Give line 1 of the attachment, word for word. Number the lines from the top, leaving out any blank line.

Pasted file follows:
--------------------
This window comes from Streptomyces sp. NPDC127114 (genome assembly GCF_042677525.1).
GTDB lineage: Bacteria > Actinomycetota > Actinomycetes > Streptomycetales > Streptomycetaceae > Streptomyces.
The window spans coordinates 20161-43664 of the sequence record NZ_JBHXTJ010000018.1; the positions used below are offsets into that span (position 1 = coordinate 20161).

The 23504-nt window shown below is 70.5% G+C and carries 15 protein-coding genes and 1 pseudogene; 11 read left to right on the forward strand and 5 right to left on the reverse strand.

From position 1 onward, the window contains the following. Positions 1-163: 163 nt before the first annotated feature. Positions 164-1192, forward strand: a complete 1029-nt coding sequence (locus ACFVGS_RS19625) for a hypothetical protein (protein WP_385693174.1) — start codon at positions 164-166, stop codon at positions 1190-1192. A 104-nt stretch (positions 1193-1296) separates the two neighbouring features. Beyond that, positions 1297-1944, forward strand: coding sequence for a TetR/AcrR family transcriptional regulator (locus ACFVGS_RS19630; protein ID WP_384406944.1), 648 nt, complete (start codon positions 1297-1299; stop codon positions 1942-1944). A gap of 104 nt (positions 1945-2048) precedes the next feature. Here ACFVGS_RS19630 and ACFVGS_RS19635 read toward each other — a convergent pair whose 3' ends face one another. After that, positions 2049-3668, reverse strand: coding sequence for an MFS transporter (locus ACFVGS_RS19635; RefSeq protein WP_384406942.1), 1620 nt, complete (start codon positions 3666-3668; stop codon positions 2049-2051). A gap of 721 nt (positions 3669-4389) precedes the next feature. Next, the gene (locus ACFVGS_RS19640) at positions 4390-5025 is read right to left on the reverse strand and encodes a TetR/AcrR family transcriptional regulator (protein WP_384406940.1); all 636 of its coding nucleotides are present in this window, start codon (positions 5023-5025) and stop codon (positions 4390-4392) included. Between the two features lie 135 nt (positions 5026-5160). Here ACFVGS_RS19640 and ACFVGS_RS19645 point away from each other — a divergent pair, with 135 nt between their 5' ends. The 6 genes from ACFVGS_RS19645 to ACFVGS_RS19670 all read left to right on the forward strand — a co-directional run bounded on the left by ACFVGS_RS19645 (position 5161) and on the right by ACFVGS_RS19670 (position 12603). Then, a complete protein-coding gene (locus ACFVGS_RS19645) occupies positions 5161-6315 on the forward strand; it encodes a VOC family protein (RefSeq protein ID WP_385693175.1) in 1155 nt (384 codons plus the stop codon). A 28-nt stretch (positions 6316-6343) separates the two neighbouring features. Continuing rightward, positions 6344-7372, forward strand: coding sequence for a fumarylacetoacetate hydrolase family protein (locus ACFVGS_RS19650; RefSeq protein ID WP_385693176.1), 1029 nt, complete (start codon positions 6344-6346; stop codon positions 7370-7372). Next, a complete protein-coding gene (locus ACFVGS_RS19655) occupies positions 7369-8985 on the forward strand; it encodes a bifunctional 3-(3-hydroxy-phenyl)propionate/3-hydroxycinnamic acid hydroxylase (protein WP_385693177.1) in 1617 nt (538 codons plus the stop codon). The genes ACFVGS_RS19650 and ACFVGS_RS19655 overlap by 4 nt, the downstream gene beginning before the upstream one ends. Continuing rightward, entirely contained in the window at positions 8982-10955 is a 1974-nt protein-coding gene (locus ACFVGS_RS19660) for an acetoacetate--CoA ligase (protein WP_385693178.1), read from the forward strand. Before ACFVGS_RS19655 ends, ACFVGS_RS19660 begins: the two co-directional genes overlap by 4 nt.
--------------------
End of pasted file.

This window comes from Streptomyces sp. NPDC127114 (genome assembly GCF_042677525.1).